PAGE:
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A full-page graphic showing the new technology home owners could be using. Using the concept of a blueprint to show the areas where this technology could be utilize. Strata 3D was used to create the elements making up the blueprint right down to the drafting tape. Adobe Illustrator was used to create the icons.
One reason I enjoyed producing conceptual graphics was the opportunity to merge 3D renderings with 2D vector based illustrations. While it would increase the time for some projects, the final graphic could be quite eye-catching.
Once more 3D helps the reader to envision what something could look like. This one succeeds because textures were kept to a minimum.
Something as simple as the coaxial cable turned out better than I had planned when I was creating this graphic. The soft glows on the ends of the fiber optic strands were all created within Strata 3D.
A light approach for this conceptual graphic showing the bad-guy stealing the unsuspecting cell phone user. Detail and accuracy for the model created as the stage for this graphic was kept intentionally simple to not contrast too much with the cartoon approach to the rest of the graphic.
Being a big fan of the Sim-City game franchise, I always looked forward to those graphics that let me create my own style of 'Sim-City' looking buildings, like the ones in this graphic.
Something I always enjoyed as an Informational Graphic Artist was coming up with the concept once you got the information from the reporter or editor. In this case, it was to explain the steps when it comes to buying futures. This graphic took minimal time but created a simple approach to a complicated process.
Some graphics started out with a feeling of dread, such as this automotive tech piece. The further I got along into the graphic, the more I started to enjoy the challenge of showing a dashboard with all the elements needed. Even the distortion added a visual interest once it ran in the pages of The News & Observer.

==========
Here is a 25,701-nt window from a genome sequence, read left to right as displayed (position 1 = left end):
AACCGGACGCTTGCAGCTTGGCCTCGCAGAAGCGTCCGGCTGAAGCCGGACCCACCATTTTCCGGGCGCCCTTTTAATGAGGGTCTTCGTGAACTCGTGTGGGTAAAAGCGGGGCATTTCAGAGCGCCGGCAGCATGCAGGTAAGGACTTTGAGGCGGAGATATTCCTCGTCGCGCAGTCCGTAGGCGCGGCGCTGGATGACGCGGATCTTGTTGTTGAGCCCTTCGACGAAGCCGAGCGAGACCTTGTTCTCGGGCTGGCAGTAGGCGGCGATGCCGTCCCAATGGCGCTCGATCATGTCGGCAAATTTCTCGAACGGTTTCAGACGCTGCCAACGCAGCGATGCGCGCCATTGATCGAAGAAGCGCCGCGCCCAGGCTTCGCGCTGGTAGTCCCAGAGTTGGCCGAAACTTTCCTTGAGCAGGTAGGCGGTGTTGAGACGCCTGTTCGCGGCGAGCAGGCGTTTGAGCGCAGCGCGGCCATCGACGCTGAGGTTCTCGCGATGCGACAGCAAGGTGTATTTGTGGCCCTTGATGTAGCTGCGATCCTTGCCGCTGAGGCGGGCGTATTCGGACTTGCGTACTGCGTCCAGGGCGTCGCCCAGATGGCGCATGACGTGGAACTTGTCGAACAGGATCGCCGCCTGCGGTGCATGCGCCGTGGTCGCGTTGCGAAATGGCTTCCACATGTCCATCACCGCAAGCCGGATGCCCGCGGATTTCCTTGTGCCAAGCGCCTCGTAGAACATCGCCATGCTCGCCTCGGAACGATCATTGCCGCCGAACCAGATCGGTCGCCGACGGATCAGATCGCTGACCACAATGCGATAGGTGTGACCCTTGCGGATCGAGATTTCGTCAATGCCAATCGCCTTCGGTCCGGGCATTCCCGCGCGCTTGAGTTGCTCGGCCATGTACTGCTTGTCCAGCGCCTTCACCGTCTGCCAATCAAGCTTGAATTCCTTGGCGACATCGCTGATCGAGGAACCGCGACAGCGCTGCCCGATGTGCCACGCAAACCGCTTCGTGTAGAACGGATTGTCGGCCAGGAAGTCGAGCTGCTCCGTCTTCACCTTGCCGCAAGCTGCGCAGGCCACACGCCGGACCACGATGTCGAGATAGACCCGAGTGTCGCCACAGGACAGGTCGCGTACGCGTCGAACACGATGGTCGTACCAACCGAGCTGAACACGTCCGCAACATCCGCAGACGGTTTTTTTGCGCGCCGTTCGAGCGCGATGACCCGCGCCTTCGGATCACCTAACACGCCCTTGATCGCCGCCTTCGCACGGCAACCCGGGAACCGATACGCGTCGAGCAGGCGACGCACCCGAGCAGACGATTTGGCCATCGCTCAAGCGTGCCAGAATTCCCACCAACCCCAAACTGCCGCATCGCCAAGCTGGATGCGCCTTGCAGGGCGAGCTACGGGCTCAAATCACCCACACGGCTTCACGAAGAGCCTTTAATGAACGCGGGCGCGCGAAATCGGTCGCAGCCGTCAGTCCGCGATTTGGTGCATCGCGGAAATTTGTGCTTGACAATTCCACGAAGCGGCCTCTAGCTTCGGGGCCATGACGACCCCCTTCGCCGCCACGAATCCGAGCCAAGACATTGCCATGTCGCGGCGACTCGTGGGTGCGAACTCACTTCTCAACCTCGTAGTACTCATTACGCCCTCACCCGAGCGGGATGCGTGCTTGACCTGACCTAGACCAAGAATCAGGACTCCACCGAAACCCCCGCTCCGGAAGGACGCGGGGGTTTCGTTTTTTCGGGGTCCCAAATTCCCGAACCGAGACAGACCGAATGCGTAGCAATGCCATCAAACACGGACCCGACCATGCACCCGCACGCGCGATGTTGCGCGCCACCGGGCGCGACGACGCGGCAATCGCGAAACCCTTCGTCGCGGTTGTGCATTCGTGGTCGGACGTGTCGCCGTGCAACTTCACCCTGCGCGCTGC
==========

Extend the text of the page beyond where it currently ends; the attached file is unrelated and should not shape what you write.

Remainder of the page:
My first opportunity to create a conceptual graphic for USA TODAY. Using Freehand's perspective grid, I was able to create the ocean setting.
Simple textures on a simple model with an intense light helped this 3D model show the information needed clearly and quickly, in my opinion.
The 3D imagery of this graphic is one of my better graphics. Poser could be a disaster when trying to work people into a 3D environment with another 3D application. So I learned to do a very basic figure in Poser and import it into Strata and keep the figures with no textures. It gave the reader a complete picture of the scene. The passport model was also something that turned out better than I planned.
One thing about the news media is that when news breaks, you cut corners to get a graphic done in a few hours over a few days. When the news broke of the blackout, my first graphic was similar to this but far less sophisticated.
When the follow-up stories began, I was able to revist that first graphic and improve upon it resulting in this graphic showing what happened to the Northeast.
Using Strata 3D for the models and Adobe Illustrator for rest of the elements this graphic was showing one of the ways to get Internet access in major cities. This was long before the days of Wireless Internet.
This graphic took forever to render but the results were worth it. It was one of my more complex models at the time to show all the elements needed to show transportation alternatives.
Cityscape is still one of my favorite things to model in 3D.
Some of the subjects we 'd cover would sometimes give you pause as a person. This graphic was one of those moments to me. Lives were lost on 9/11 due to the very safety precautions built into the elevator systems of the World Trade Center.
First Responders were at the doors of people trapped in the elevators but couldn't get the doors open.
One of the bigger stories of Hurricane Katrina was the Superdome. This graphic went through many phases before this final version but it was a challenge to show the process of replacing the damaged roof.
Sometimes a simple black and white graphic can have more impact than had it been in color. Such is the case for this graphic for a story on a California train derailment. Nothing 3D or fancy was needed to show how a commuter train could suffer more or less damage depending on how it was configured.
It would have been my nightshift on the day before my vacation started when I got a call to come into work to finesse this graphic. Former USA TODAY Art Director was right, it was going to be a long day/night for me. He was also right, the extra time made for a much more sophisticated and visually appealing graphic.
This is the second incarnation of a graphic I have worked on for adapting a home for seniors. With far more time to work on this version, I was able to create a more detailed home setting in Strata 3D CX as well as the Illustrator vector based icons.
This graphic let me really dig into the Gradient Mesh tool in Illustrator. The upper corner detail of a luxury cabin gave me the change to create a realistic looking cabin full of living details from paintings on the wall to rugs on the floor. Fellow USA TODAY staffers Dave Merrill and Sam Ward contributed to this graphic.
Content Copyright 2013 Robert W. Ahrens
Visual Storytelling | Data Visualization | Graphic Design